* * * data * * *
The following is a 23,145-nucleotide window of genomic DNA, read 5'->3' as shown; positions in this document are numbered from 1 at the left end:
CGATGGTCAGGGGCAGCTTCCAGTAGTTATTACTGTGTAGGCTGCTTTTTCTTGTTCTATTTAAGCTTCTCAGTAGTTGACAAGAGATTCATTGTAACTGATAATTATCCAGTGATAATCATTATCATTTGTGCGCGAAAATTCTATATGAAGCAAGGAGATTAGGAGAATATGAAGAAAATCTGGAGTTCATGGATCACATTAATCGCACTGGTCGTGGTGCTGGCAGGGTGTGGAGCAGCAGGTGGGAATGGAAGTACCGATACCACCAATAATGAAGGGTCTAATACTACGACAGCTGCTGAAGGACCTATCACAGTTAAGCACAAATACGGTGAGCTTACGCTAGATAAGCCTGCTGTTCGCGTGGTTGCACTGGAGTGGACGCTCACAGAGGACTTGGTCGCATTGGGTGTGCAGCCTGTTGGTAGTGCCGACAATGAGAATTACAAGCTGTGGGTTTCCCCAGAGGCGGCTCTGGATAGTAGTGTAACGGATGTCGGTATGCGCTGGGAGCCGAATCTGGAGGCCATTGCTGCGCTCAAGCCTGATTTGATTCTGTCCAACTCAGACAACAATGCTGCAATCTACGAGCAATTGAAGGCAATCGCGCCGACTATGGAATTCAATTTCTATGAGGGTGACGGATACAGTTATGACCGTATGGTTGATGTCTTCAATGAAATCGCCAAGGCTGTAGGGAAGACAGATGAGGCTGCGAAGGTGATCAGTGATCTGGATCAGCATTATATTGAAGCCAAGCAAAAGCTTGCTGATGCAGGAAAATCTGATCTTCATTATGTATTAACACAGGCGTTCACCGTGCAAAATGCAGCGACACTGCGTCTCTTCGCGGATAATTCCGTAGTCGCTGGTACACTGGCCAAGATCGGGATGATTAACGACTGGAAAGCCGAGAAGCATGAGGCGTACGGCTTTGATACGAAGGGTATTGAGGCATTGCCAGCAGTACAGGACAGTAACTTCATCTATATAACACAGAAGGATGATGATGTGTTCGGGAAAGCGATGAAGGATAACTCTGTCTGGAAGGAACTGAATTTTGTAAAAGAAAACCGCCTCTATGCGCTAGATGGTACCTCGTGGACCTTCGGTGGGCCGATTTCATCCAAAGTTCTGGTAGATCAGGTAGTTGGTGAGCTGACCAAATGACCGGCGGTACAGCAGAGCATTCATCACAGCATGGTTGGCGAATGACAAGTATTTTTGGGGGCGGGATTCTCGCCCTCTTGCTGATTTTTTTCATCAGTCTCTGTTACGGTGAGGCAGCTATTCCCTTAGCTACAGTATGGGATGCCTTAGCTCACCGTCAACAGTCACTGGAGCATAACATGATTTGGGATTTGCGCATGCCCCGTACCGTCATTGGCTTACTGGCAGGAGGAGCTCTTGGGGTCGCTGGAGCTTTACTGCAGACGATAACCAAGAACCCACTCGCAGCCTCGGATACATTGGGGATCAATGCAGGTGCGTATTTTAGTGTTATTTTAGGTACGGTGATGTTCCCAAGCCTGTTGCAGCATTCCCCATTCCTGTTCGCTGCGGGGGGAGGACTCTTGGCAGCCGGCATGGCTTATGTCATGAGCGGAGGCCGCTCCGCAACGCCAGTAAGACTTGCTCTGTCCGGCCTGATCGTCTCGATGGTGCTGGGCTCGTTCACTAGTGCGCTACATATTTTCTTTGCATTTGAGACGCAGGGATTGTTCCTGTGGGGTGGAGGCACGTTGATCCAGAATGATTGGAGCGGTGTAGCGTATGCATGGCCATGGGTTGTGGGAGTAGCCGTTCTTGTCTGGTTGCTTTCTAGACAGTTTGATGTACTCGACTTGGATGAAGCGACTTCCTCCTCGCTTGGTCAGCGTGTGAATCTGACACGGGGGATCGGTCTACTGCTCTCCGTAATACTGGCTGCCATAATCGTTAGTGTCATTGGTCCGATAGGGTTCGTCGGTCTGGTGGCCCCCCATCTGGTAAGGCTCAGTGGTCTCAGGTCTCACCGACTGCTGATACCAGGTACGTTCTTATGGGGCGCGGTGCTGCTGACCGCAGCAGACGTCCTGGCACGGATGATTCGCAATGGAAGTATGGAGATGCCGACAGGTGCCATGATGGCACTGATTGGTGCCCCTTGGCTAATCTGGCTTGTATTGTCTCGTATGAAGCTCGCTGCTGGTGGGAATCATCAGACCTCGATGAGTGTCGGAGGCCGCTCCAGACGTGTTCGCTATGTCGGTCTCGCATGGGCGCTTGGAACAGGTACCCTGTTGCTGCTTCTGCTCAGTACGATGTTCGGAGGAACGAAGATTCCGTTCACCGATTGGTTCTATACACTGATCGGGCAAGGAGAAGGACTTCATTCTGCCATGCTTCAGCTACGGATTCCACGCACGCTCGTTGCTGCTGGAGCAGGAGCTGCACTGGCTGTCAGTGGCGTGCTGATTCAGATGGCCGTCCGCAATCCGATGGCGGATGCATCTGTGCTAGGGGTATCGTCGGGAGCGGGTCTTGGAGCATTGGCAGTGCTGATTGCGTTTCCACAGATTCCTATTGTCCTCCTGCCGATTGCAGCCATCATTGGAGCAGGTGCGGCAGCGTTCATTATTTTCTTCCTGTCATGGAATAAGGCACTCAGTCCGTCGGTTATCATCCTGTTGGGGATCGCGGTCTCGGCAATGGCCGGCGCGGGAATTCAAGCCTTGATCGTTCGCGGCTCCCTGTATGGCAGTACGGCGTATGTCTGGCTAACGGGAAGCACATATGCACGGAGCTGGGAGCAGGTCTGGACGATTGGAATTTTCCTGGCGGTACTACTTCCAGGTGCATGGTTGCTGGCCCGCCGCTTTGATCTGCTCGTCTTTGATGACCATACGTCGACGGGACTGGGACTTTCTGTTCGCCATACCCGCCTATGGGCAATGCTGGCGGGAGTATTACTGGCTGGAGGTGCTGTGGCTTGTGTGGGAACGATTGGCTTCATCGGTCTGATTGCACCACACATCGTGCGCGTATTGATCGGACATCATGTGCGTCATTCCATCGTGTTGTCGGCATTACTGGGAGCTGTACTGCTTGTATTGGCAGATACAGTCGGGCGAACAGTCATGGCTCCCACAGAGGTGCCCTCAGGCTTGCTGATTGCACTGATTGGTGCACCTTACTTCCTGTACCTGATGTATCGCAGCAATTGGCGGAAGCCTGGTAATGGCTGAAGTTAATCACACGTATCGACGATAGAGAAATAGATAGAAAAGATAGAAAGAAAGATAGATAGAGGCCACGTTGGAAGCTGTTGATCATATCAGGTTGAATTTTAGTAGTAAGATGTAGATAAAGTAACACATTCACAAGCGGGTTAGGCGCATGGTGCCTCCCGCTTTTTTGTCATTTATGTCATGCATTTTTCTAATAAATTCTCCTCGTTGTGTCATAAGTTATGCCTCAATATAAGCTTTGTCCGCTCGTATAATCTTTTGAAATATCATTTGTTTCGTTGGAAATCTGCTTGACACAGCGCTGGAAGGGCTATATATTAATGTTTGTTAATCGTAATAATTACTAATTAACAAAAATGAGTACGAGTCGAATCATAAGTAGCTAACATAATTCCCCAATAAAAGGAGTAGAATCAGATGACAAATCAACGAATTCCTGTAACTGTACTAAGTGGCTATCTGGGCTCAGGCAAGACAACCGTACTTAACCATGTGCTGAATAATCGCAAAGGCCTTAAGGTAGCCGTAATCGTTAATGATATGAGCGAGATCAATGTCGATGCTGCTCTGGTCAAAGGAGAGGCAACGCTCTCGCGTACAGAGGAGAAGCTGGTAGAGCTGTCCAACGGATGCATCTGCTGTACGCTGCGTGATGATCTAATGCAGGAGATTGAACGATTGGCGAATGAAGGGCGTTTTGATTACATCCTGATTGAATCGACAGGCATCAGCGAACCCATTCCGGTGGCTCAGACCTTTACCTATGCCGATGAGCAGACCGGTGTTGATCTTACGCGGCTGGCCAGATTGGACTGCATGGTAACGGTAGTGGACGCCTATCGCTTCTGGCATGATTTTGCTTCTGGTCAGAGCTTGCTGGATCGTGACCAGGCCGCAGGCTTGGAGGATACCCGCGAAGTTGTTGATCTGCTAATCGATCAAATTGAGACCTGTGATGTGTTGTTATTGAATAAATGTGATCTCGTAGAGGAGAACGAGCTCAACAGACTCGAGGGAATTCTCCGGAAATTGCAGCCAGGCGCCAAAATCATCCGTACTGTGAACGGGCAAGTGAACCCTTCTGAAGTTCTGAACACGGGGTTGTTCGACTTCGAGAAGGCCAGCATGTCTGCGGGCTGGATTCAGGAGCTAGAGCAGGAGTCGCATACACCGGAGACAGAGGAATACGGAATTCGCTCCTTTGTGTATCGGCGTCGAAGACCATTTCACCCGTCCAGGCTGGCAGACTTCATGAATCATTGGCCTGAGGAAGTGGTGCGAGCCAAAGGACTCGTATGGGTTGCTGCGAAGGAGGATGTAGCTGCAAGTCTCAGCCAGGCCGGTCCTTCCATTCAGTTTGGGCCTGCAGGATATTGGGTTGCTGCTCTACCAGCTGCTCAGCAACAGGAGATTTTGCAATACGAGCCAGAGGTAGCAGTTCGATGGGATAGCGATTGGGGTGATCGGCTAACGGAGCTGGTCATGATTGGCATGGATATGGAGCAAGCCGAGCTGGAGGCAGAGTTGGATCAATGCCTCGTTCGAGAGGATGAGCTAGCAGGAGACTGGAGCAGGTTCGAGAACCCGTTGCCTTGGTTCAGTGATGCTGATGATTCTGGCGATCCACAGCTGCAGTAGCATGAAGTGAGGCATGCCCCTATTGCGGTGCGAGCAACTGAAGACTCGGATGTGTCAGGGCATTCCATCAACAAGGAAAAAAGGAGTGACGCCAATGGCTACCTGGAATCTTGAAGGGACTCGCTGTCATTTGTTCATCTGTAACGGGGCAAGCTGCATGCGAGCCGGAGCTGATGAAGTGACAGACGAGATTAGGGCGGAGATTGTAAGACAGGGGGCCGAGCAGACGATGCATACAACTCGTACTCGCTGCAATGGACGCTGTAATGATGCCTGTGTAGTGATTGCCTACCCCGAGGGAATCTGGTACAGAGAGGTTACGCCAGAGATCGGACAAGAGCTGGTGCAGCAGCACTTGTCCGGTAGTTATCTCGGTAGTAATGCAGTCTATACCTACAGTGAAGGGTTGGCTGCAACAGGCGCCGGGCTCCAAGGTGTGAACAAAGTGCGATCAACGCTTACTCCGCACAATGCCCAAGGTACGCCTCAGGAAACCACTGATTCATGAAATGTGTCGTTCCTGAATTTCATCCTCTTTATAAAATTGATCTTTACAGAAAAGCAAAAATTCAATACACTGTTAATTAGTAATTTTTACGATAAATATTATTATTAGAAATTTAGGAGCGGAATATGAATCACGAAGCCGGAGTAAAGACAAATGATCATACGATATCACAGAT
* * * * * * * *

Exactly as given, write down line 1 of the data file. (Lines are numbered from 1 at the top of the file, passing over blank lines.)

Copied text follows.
The following is a 23,145-nucleotide window of genomic DNA, read 5'->3' as shown; positions in this document are numbered from 1 at the left end: